For me, one of the hard parts of being a parent was not swearing. It’s a great way to vent frustration that I’ve had since I was 12 years old. That year the school principal heard me yell, “Dammit!” and slam my locker door closed. He only gave me a stern warning. I learned the power of bad words in the hands of a kid who got good grades. My Spanish vocabulary included swear words that I learned from the Venezuelan exchange student.

I swear that my mother did not choose these plaid pants.
I swear that my mother did not choose these plaid pants.

Yet, I knew I had to set a good example and shouldn’t swear in front of my children. Plus, I wasn’t ready to explain the meaning of those words. It wasn’t satisfying to replace my favorite swear word with “firetruck,” so I tried less-used swear words that felt just as rewarding. Saying “Goddammit” always made me duck and check for lightening bolts. It was especially effective when you pushed it out through clenched teeth like a rumble of dark, smoky car exhaust.

I wasn’t ready to explain the wrath of God either, so I converted it to “God Bless!” This phrase resounded whenever I stepped barefoot into something squishy, had to deal with the toilet not working again, or discovered my kids (well, mostly Kay) had found my private stash of chocolate and cleaned me out.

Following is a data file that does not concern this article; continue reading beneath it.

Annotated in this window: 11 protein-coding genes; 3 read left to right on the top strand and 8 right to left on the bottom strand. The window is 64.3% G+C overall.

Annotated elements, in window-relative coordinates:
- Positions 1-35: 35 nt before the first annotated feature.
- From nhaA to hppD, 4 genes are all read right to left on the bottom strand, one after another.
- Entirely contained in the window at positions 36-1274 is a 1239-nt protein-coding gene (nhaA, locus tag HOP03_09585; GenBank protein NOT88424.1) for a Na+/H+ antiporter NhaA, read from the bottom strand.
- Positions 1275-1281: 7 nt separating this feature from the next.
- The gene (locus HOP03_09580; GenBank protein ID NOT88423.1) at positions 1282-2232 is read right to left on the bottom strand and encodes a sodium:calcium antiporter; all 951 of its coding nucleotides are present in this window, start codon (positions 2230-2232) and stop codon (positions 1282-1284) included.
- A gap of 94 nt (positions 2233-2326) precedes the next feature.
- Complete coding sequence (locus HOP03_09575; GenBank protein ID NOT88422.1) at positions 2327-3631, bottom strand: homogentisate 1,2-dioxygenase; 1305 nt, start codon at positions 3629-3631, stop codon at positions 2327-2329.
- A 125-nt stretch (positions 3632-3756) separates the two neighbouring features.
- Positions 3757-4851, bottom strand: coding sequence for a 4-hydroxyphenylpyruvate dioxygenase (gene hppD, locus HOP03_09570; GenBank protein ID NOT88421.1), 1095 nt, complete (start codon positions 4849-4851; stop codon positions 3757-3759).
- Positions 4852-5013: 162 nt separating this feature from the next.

“God Bless!” came out of me with a growling sensation similar to a dog who did not want to share his bone and I can’t believe my children didn’t repeat it with the same tone. Then again, what mother was going to confront me that my child dared to yell “God Bless!” to her child on the playground, no matter what tone they used.

My children were exposed to profanity anyway despite my attempts to shelter them. I never heard them swear until they were teenagers. They were either not interested in the power of swearing or had learned to be discreet. Kay finally slipped and released a soft-spoken “Dammit!” during a competitive game at a family birthday party when she was 16. At that point I laughed and said sarcastically, “I didn’t think you knew any bad words. Did you just learn that in high school?”

She set me straight. “I learned them all on the school bus. The kindergarten kids are the ones who say the dirtiest words.” Out of the mouths of babes, for sure. I didn’t ask her if she was one of those kids cussing on the bus when she was in kindergarten. I learned long ago not to ask a question if you didn’t want to know the answer.